3. Closing

Try to end the session with a chat about what participants felt worked and didn’t work in the session, and what points should be focused on in the next session. It is useful at this point to end off with another brief meditation aimed at closing up/protecting the body, bringing yourself back to the centre of your being.
If possible, do the meditation in a circle, and have participants observe the ‘centre’ of the group, instilling an awareness of their connectedness with one another and their/ your collective memory to which everyone contributes.


Benefits and Challenges


What are the benefits of using this technique?

This technique is based on the assumption that the body holds knowledge. When we don’t use the body, we deny ourselves the opportunity to tap into the wealth of our own knowledge and possibilities. This technique also has a large element of playfulness, which helps to establish a sense of comfort and safety among the group.

What are the challenges of using this technique?

Most people have never asked their body for its opinion. Our body is a part of us that we are often not proud of, not prioritized, and not given attention. It might take some time to get comfortable asking your body, ‘how is this experience/thought/memory/situation making you feel?’, ‘what do you need to do in order to respond?’, ‘what do you need from me right now?’
The beauty of such a process is that, the more you do it, and the more you give your body the space it needs to express itself, the more connected you will become with your body, and the easier it will get to trust your body’s expression of your knowledge. This will help you become a more intuitive researcher (aware of your senses in context).
To expand on this, when I started working with school learners using the body, they felt 1) self-conscious, and 2) a sense of pressure to do it ‘right,’ as if there was a ‘right’ way of moving, or as if the purpose was to produce something aesthetically beautiful. Most of the learners simply didn’t know how to even begin moving. We needed to spend a lot of time in the beginning doing fun exercises such as cartwheels, dancing, games to get us all comfortable with moving in front of one another.

Adaptability


Tips and Traps :

This technique was used during the fieldwork stage, as a means of collecting data. It was also used by me as a way to process theory, during the writing of my thesis: It was a real struggle to have done research in an extremely embodied way, and then return to the process of, literaly, writing a thesis – an exercise restricted to my brain, my eyes, and the tips of my fingers typing on a computer.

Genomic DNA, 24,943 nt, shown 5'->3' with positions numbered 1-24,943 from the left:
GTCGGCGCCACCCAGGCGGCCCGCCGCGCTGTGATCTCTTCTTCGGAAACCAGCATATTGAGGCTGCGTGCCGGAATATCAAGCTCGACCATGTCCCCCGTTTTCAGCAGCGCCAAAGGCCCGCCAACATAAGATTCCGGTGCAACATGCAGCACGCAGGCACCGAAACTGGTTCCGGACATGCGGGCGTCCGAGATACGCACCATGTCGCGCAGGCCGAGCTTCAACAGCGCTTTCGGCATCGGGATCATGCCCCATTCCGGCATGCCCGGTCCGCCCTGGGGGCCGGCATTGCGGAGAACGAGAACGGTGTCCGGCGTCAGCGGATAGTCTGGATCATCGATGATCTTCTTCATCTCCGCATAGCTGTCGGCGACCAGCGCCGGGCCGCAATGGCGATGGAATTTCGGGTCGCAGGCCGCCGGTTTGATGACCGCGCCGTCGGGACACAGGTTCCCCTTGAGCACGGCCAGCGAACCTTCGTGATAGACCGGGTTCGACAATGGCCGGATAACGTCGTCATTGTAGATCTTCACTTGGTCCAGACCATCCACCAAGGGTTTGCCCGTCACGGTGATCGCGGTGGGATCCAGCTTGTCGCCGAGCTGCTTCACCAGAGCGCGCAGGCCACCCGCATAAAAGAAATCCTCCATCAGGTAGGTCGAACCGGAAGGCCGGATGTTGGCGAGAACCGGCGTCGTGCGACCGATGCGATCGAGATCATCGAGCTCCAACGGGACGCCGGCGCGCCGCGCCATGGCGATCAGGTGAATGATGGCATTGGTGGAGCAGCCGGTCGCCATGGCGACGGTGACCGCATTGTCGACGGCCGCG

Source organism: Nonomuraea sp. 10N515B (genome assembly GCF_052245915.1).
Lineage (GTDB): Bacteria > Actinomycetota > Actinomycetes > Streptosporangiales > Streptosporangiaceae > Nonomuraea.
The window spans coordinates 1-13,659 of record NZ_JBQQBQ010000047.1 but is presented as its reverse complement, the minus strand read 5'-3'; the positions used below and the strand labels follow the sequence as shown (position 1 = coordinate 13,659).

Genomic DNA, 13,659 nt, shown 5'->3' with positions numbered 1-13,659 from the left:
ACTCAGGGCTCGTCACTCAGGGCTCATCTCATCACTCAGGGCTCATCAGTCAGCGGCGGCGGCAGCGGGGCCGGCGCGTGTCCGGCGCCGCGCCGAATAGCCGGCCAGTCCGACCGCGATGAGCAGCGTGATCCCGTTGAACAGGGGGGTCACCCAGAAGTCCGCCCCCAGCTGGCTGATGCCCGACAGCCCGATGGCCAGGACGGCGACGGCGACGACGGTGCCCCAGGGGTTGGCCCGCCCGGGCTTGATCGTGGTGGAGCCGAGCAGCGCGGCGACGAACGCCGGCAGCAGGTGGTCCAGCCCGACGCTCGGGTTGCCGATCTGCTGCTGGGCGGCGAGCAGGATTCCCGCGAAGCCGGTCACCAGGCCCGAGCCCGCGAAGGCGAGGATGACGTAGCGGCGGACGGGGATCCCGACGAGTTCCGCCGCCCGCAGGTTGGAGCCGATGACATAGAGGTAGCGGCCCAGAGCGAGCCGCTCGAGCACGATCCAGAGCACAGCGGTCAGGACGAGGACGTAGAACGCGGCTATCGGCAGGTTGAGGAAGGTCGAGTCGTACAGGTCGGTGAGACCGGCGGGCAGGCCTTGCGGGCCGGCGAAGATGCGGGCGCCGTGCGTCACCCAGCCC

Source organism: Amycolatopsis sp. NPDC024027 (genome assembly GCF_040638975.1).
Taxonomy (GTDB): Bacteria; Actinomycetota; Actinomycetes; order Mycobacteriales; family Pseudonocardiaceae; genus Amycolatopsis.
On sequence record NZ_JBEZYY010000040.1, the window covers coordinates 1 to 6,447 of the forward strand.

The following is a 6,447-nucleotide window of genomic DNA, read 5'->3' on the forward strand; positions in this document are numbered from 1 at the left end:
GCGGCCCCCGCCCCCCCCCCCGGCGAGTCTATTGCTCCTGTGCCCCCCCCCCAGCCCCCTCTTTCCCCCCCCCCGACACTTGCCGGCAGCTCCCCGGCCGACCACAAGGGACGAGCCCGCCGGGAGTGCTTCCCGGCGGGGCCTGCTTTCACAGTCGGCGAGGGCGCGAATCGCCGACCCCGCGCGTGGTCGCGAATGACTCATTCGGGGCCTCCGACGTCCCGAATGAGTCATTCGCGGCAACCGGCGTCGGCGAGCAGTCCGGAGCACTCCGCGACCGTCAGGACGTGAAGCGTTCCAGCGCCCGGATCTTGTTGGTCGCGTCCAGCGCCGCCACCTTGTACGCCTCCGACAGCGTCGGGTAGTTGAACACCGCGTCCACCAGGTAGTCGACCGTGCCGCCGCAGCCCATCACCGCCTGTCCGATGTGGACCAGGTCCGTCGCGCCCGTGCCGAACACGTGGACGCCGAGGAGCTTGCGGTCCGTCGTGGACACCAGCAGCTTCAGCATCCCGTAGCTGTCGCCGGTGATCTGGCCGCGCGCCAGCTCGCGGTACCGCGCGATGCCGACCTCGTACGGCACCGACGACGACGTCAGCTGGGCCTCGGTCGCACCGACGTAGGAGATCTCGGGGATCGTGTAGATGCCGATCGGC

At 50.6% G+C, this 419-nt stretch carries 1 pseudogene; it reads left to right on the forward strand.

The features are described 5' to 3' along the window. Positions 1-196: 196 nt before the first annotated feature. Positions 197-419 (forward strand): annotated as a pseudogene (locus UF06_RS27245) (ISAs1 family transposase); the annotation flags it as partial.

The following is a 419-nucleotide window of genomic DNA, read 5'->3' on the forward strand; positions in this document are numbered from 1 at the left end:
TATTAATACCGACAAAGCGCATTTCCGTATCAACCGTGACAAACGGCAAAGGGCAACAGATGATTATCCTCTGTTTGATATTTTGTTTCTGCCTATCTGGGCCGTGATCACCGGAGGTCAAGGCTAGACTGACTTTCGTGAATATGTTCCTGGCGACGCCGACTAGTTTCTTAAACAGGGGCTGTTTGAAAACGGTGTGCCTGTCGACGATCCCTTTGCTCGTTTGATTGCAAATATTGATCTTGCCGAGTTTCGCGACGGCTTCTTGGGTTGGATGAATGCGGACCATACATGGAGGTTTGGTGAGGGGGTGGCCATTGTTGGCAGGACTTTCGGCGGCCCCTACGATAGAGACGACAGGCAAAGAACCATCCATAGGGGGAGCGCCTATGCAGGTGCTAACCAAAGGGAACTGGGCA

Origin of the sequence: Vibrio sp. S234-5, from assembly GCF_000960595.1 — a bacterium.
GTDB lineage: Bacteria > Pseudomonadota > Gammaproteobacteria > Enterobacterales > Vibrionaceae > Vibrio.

I found the process very ‘disembodied’ and in contradiction to the process with which I had chosen to undertake this research from the beginning. As a way of reconciling this, I found it helpful to process academic articles through the body as well.
There are times when you are reading one article after the next, and there is something that you are feeling, it’s at the tip of your tongue but you cannot articulate it, or you feel that there is something missing, or you can feel that one body of literature connects with another, but you cannot quite articulate the connection. I would get up, and physically move to these tensions or moments of grappling and feel what comes up for me. Sometimes a phrase comes to mind while you are moving, or an image, or even an emotion, and I keep moving to it, allowing my body to process the tension or ideological challenge, rather than my brain. While you’re moving, pay attention to the quality of the movements (are your movements light or heavy, are they circular or linear, clear or distorted, sudden or sustained, etc.?).
The description of these qualities can help you in the write up process to describe the missing piece/the connection between two literatures/the aspect of the literature that you want to speak to.
Using the technique during the literature review and write up phase of a research process: It is useful to start and writing/reading with a simple meditation to bring your awareness to your heart space. Be deliberate about taking your awareness from the space behind your eyes (your brain), down – past the back of your head, your mouth, your jaw, your neck and towards your heart, where you can allow it to rest. From there, when you find yourself grappling with a particular aspect of the literature, and you find it’s something you just can’t quite articulate, allow that aspect to inspire free movement. Give yourself some space, and make sure you are in a place where you feel comfortable moving on your own, and simply move.
Notice any phrases or images or emotions that come up for you (after moving, it is useful to write these down), and keep moving to that, allowing the moving to progress into different qualities if it needs to: simply hand the grappling over to your body to process. Once you find your movements becoming repetitive for some time, and you feel that you have grasped what you can from the body, feel free to bring the movement to an end, and immediately write down everything that emerged for you.
Go back to the literature problem with this new insight, and hopefully drawing from the body would have clarified/assisted with your processing of the literature.

Tips and Traps

Make the process as participative as possible. When members of the group are struggling with the idea of doing free movement (something that can be intimidating when there isn’t a sense of established trust amongst the group, yet), open up the floor for suggestions on how to explore a particular theme, memory, or situation in an embodied way. This can even be an exercise of its own, where the group comes up with its own techniques for engaging with the body.
Perhaps an important note as well is to make clear that movement cannot be done ‘wrong’. Sometimes we try to engage our body in the same way we engage our brains: in a hurry, and with pressure to perform. Give yourself enough time to bring your awareness to your heart space, breath, even sway, to bring yourself to the present moment, before inviting your body to process the aspect of your research you are needing to grapple with.